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How to Memorise a Monologue: The Ultimate Guide to Word-Perfect Memory

Arthur Worsley
by Arthur Worsley
M.A. Psychology, Oxford. McKinsey Alum. Founder & Editor at TAoL.

How to Memorise a Monologue

Need to learn how to memorise a monologue quickly and accurately?

Great! You’re in the right place.

Because in today’s guide we’ll be covering the fastest ways to memorise anything word-perfect in four short and practical parts:

  1. Preparation – 10 ways to set your memory up for success;
  2. Basic Repetition – 8 simple steps to mastering rote repetition;
  3. Targeted Repetition – 10 steps to evolve your toolkit with spaced repetition; and
  4. Mnemonics – 3 powerful memory-boosting tricks to greatly speed up your learning.

The best news? All the principles below are quick, simple and timeless.

They’ll work for you now, no matter who you are or how pressing your deadline.

And they’ll work for you for the rest of your life, no matter what you may need to memorise.

So, if you’re ready to start, let’s begin!

Time’s a-ticking and that monologue ain’t learning itself.



Preparation in Monologue Memorisation

The brain is a machine that works best under certain conditions. The better you are at creating them, the quicker you’ll memorise anything.

With that in mind, here are 3 principles and 10 methods to help you memorise any monologue faster:


  • Start learning early – The changes that create stable memories need days, not hours, so avoid cramming whenever possible.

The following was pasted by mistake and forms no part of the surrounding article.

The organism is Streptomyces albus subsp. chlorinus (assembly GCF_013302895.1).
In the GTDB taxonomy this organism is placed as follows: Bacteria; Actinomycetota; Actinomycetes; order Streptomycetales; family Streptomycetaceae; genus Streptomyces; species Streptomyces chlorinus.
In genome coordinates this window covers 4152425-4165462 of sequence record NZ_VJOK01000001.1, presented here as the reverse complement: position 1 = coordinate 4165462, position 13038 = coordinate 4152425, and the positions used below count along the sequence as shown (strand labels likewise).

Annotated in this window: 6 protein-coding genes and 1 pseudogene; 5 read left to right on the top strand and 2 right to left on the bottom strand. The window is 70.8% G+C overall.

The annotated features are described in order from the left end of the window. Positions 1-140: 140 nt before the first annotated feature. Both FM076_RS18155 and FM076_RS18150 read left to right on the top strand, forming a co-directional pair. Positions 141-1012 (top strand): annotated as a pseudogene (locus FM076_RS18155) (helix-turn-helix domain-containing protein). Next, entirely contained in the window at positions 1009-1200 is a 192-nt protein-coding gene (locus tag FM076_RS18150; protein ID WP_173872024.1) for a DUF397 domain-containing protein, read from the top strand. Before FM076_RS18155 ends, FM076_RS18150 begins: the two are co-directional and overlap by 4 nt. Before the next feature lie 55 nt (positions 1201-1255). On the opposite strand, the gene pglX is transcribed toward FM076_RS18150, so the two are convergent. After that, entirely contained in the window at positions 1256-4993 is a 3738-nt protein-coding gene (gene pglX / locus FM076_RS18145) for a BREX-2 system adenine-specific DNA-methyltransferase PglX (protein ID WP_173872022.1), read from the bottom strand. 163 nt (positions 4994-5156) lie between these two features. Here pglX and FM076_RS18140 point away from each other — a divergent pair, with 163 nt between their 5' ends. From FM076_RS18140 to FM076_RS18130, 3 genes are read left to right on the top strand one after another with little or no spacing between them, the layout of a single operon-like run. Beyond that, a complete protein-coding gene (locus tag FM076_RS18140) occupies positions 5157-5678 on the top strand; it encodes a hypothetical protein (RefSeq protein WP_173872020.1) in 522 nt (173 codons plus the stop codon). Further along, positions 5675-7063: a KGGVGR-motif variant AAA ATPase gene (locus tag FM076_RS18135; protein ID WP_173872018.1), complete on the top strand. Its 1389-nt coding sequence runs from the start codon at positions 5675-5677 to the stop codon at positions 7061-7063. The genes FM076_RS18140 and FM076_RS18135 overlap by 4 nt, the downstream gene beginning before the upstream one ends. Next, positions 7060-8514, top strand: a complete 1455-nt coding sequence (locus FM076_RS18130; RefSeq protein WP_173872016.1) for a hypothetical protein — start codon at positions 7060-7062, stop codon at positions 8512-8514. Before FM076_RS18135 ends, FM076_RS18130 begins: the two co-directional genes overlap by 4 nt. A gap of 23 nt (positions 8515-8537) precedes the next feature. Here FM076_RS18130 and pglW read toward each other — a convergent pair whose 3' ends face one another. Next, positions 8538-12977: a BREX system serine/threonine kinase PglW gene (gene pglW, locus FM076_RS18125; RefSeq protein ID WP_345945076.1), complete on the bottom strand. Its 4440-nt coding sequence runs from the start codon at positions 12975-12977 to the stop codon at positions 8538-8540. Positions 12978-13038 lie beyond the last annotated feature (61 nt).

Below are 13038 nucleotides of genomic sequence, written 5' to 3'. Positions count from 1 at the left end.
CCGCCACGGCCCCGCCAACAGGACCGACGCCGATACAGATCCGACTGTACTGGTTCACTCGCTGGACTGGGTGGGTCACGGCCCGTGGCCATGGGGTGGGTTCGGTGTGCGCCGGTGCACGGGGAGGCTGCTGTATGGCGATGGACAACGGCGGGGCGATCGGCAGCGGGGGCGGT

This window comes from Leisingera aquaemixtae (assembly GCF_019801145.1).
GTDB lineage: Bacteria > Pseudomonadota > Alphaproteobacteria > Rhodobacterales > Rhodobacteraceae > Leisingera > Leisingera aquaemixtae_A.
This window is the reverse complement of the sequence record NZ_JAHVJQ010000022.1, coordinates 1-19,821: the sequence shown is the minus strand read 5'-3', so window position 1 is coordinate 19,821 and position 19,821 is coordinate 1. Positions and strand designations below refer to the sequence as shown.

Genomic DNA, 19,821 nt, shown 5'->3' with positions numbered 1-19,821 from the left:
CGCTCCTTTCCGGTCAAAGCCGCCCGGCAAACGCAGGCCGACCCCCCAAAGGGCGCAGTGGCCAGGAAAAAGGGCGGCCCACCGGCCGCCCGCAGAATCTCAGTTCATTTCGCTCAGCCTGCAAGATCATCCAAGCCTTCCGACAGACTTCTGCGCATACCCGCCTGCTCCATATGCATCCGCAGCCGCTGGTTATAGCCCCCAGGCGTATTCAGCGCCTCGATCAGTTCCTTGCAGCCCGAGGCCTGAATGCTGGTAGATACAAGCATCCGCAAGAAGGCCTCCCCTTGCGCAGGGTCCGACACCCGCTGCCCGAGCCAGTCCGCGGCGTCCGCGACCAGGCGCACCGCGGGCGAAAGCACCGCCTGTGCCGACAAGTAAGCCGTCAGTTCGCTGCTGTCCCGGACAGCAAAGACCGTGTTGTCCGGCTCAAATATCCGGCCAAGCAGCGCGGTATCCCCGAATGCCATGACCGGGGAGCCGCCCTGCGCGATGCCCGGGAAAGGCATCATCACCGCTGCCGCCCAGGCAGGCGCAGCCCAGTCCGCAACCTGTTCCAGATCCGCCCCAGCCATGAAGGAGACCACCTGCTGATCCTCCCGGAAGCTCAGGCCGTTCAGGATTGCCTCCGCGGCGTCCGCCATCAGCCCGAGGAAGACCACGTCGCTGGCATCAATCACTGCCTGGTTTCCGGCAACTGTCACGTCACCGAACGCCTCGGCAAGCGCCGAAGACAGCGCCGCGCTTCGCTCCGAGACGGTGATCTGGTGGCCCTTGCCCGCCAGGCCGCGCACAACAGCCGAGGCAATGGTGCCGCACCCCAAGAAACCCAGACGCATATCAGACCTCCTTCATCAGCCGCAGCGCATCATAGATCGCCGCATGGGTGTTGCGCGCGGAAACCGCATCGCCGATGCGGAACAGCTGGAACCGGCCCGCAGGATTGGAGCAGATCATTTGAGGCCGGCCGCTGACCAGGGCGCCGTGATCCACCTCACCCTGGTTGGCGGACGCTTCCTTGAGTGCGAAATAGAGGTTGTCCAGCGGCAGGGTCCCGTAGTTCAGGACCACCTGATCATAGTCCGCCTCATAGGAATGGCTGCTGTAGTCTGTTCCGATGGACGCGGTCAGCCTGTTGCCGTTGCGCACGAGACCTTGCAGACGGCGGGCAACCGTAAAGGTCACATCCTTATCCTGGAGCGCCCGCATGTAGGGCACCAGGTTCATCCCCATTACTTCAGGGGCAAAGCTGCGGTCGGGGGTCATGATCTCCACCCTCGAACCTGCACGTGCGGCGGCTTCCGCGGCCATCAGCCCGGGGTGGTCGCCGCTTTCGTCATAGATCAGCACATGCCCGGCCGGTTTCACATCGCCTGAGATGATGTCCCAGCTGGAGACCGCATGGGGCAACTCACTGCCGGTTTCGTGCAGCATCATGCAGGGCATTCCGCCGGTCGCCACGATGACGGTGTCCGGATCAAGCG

• Work little and often – Learning for 20 minutes, twice per day, for a week will yield much better results than one long 5-hour session.


  • Pick your best time – Whether you’re a night owl or early bird, schedule memorisation for when know you’ll have plenty of energy.
  • Minimise distractions – Find a quiet spot, switch off your WiFi, turn off your phone and ask friends and family not to disturb you.
  • Eat healthy snacks – Though it’s only 2% of your bodyweight, your brain uses 20% of your energy. To keep it working, keep it fed.
  • Drink plenty of water – With a litre of blood flow per minute, even minor dehydration has major effects on the brain. Keep a glass or two ready.
  • Relax – Stress makes memorisation much harder. If you feel anxious, breathe. In for 4 seconds. Out for 6. Repeat until calm.
  • Rest every ~25 minutes – Quality is as vital as quantity. Avoid burn-out with a brisk oxygen and circulation boosting walk every 25-minutes.


  • Nap between sessions – A 20-minute nap between learning sessions is proven to both restore energy and boost recall.
  • Get your 7 – 8 hoursA good night’s sleep is vital to creating (and retrieving) stable long-term memories. Get your 7 – 8 hours each night.

I know you want to get started. But don’t run this race without shoes. You’ll just make your journey longer and harder than necessary.



Basic Repetition in Monologue Memorisation

When it comes to memorising monologues, the basic cover-and-learn method is simple and popular. And while it’s not the sharpest learning tool in the shed, it’s better than nothing (and may be all you have time for).

But if you’re going to use it, you may as well use it properly. So here’s a simple 8-step process to get you on track:

  1. Familiarise yourself with the whole – It’s easier to memorise things with emotion and context. To find them, read the whole monologue (and, if possible, understand the story and character behind it). Imagine you were directing a performance – look for rhythm, tone, intention and transitions. Also, look up any words you don’t know.
  2. Split the monologue into sections – Use paragraphs, verses, emotional shifts or other natural breaks. If there aren’t any, split it as neatly as possible into 7 – 10 line chunks. Now think of each section as a mini-monologue to memorise before moving on.